It’s time for regulation
The harms of social media are coming into view. The solutions must involve the best minds of the world
With each passing week, the magnitude of the real problem with social media companies becomes clearer. The latest revelations include more unseen details of how Facebook knew about misinformation and hate spreading through its network, and a study of unprecedented scale by Twitter in which the company found its service to be disproportionately amplifying Right-wing political messages. In both cases, the findings are based on internal research and experiments, although there is a significant distinction: Twitter carried out the research with academics and owned up to the findings, while the information from Facebook comes from a whistle-blower after the company kept its assessments secret and dithered on acting, alarming its own staff.
The charitable way to look at these revelations is to see two private enterprises with planet-scale networks and influence struggling to understand what they have created. An even more generous way would be to assume that the outcomes are the result of present-day societal problems. But, at least in case of Facebook, there is increasingly irrefutable evidence of deliberate inaction. The company knows that the code it creates nudges people toward conspiracy theories and hate groups. For instance, in India, which several of the leaked documents deal with, the company found evidence of hate speech in pages of prominent political groups, but this was not acted upon because of political considerations. It also purportedly has “white-lists” to exempt politicians from fact-checking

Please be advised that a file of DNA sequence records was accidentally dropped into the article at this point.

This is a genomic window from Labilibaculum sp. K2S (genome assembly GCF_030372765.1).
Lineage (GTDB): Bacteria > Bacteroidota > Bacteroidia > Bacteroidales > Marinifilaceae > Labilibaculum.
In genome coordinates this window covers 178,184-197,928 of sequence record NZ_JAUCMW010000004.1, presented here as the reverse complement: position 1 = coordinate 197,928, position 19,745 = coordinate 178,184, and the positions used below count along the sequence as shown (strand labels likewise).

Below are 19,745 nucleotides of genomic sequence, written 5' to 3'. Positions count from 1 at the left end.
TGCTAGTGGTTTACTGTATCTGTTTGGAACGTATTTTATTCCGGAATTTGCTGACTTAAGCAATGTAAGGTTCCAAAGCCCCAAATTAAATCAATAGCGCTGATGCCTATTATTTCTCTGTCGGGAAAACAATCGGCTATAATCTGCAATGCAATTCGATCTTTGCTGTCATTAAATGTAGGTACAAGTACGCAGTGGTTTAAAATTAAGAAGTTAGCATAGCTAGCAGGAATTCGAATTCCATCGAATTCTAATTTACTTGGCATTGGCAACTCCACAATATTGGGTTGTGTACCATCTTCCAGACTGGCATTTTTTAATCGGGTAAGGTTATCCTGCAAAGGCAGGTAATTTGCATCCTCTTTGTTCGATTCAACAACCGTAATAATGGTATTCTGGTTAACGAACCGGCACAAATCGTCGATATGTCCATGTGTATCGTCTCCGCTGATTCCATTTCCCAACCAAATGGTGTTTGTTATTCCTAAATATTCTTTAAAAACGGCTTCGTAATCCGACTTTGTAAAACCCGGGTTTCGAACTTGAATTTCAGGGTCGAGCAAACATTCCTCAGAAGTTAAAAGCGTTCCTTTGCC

The case studies and experiments by both companies also include more signs that engagement-based algorithms are creating problems that their authors do not quite understand. These algorithms are the bedrock of the revenue model – they drive user growth and ensure more people click on advertisements. At present, there are no guardrails to keep these companies from acting solely on the profit motive. There are no rules for routine risk-assessments, or impact estimates when they enter geographies where politics and culture may differ from their own. The clamour for such rules will only get louder — as they should. Only regulation can help stem this rot. But to do that, lawmakers need to listen to the best of minds in the social sciences who, in turn, need to be given access to data and insights that only the Facebooks, Twitters and Googles of the world have. The guardrails we put in place today could determine whether we succeed in creating open societies.